When the Los Angeles City Council began canceling its meetings, there was understandable anger and frustration. Social distancing rules adopted because of the novel coronavirus emergency kept the council from convening in person — and, therefore, kept it from adopting crucial measures to respond to the emergency. Why was City Hall stuck with 20th century meeting rules and technologies? Private businesses were teleconferencing, so why not the council? Had it never heard of Zoom or Skype?
And then the council did schedule a special, first-ever Zoom meeting for Friday, and that revealed the flip side of the issue. In part because of the previously canceled meetings and the resulting delays in getting its business done, the council rushed some items onto a special meeting agenda, leaving little time for the public to review the items. There were also questions about just how effectively the public could voice comments or objections in a citywide Zoom meeting.
The county Board of Supervisors also canceled a couple of meetings to give officials time to figure out how to proceed remotely. When the board conducts its first all-electronic meeting Tuesday, the public will have no opportunity to weigh in live. Comments must be submitted by letter or email the day before.
That’s a strikingly lower level of public participation than was contemplated by the Ralph M. Brown Act, the 1953 legislation that properly recognizes that the public’s business is to be done in public, with ample opportunity for constituents to testify as decisions are being made.
Gov. Gavin Newsom acted properly in issuing his March 12 order that (among other things) suspended the portions of the Brown Act that require members of government decision-making bodies to be physically present in the same meeting room, and requiring physical public access to those meetings. City councils, boards of supervisors, school boards, police commissions and all manner of other government agencies have to act to address the emergency while keeping pace with their regular business. And they have to do it without jeopardizing their safety or that of the public.
But as they move forward, they’d better err on the side of transparency, participation and disclosure. That means they should give timely advance public notice of matters to be considered, and they should seek every opportunity — through technology or creativity — to permit more fulsome public input. A time of crisis like this one is exactly when citizens need to hear most from their elected representatives and when they must absolutely be able to register their concerns.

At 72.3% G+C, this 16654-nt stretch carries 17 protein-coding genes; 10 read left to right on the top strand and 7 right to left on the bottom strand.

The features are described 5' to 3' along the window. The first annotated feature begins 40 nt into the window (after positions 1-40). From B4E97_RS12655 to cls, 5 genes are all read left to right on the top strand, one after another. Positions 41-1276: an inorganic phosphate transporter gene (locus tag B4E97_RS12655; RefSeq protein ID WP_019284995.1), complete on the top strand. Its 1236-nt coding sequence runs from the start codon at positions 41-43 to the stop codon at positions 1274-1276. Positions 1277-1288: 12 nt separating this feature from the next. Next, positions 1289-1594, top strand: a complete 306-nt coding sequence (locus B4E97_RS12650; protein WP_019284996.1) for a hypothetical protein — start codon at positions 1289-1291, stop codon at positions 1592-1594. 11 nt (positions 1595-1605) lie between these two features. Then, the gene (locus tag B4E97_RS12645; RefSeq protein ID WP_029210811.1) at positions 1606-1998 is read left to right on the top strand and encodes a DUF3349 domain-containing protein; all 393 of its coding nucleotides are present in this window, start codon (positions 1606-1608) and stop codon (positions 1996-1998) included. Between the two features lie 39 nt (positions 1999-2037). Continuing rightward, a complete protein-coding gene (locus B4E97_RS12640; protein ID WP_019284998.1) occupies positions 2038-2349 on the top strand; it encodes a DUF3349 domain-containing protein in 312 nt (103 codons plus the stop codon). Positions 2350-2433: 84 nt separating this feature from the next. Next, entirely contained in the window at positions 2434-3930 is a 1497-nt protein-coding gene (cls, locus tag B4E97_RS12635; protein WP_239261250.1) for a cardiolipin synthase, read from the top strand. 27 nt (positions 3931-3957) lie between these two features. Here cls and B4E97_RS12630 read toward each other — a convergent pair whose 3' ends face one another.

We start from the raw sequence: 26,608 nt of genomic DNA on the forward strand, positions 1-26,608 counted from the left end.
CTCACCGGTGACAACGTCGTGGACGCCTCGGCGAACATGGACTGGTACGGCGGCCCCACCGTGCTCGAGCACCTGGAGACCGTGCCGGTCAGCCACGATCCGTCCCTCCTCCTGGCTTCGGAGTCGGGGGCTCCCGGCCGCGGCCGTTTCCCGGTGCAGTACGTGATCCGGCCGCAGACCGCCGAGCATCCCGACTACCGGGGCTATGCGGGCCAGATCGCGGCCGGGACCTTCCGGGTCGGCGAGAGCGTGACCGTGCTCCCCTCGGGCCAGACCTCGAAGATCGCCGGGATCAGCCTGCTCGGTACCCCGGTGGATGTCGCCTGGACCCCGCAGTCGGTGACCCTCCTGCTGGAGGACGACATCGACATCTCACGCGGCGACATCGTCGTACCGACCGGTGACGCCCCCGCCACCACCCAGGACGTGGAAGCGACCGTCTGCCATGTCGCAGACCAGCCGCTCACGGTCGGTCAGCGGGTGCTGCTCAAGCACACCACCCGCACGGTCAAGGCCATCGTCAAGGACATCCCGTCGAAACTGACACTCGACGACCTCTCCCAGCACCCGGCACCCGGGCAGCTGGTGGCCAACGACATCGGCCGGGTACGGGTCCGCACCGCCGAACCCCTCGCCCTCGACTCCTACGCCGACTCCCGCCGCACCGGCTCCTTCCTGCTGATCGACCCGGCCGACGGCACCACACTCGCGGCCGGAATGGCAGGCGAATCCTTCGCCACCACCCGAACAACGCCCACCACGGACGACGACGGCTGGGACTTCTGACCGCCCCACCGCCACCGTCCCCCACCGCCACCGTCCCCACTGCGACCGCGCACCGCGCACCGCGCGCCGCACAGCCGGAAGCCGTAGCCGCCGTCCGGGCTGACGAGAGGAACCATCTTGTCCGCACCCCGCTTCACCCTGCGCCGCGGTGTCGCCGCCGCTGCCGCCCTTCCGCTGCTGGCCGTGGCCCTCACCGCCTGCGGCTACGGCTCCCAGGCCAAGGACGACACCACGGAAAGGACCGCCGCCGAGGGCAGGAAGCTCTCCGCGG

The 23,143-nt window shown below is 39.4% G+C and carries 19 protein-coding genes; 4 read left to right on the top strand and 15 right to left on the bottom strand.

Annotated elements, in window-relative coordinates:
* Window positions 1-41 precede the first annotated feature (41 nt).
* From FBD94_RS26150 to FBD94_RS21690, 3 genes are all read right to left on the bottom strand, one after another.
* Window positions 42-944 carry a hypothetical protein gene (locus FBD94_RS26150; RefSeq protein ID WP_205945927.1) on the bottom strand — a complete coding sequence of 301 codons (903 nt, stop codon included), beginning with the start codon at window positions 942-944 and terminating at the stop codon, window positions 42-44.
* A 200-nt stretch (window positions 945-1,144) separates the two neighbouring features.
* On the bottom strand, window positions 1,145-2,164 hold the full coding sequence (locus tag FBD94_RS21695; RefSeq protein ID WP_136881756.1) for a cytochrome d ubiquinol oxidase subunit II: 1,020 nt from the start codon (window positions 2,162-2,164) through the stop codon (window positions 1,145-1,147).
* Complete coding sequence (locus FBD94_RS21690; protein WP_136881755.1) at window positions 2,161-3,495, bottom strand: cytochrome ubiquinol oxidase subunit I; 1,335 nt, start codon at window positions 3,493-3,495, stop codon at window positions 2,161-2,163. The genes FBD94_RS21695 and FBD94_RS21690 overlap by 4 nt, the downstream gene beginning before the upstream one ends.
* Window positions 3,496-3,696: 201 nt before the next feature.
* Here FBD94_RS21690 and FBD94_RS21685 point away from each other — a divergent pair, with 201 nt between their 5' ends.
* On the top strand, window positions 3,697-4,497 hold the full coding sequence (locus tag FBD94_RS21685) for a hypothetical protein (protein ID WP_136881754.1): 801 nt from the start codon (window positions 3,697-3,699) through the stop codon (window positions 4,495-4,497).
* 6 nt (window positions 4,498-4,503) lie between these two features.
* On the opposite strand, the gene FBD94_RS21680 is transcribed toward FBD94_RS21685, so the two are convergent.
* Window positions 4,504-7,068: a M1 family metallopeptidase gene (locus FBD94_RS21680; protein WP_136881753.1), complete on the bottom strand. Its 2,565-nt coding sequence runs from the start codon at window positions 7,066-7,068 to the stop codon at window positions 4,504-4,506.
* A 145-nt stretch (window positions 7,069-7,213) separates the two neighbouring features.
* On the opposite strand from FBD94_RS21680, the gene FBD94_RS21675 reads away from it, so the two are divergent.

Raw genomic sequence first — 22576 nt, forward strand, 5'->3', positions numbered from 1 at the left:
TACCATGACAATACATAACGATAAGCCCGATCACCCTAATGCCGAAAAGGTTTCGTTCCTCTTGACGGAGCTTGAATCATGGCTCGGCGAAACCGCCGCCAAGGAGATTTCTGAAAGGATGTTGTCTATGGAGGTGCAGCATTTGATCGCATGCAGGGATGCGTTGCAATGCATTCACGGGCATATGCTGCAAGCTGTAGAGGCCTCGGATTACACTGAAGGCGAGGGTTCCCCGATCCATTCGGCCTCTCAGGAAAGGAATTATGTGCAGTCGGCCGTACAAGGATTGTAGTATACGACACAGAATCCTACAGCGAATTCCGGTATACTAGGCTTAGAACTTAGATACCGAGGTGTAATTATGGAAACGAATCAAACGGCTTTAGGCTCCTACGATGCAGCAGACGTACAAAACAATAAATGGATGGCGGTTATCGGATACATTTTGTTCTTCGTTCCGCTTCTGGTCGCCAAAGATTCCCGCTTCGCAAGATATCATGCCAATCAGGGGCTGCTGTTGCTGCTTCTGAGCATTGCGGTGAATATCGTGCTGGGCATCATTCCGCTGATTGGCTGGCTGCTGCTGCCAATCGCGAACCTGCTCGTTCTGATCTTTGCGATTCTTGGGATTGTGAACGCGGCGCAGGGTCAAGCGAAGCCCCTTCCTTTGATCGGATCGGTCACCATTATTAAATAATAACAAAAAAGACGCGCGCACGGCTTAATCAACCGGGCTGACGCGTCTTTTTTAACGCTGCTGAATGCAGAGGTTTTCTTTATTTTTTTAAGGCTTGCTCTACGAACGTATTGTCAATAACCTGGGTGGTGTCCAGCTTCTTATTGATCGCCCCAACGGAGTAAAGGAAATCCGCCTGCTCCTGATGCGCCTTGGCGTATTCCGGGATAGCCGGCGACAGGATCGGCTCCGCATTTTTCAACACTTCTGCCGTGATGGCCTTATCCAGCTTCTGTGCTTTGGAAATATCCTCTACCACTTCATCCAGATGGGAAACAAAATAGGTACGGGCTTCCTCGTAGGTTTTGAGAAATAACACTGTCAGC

But government will do that only if the public demands it. Many public officials are contemptuous of open-meeting laws. The Los Angeles City Council long had a practice of barring the public from weighing in at “special meetings,” such as Friday’s, convened on 24 hours’ notice instead of the usual 72. The council argued that it had already given the public the opportunity to testify at committee meetings — where actions have less impact, only a few council members are present to hear the input and decisions are lower profile.
That practice aced the public out of meaningful opportunities to present their objections and opinions to the full council on important issues, including proposed real estate developments. In a ruling last year, an appeals court struck down the no-testimony rule as contrary to the Brown Act.
The Board of Supervisors, especially, has a long record of violating the law in order to discuss matters of public importance away from public eyes and ears.
One clever tactic has been to schedule performance reviews of department chiefs, which can legally be conducted in closed session, but to then use those occasions to discuss all manner of issues that concern those departments and that the law requires to be taken up in public.
Local government agencies so routinely violated the Brown Act that voters in 2004 elevated the protections from the statute books to the state Constitution.
The COVID-19 pandemic is a true emergency, one that requires swift and decisive government action, and some decisions may have to be made without the public’s actual presence. But the solution, or part of it anyway, is to move more decisively into the 21st century, whether it be with Zoom or the substantial technological resources collected, for example, through contracts with cable television providers or through the largesse of private companies like Facebook.
When the emergency is over, it may be appropriate to modernize the Brown Act to take into account lessons learned. Perhaps technology can broaden public access even in the best of times. But be wary of government bodies learning the wrong lessons, and getting too used to short notice and limited opportunities for members of the public to testify before their elected leaders.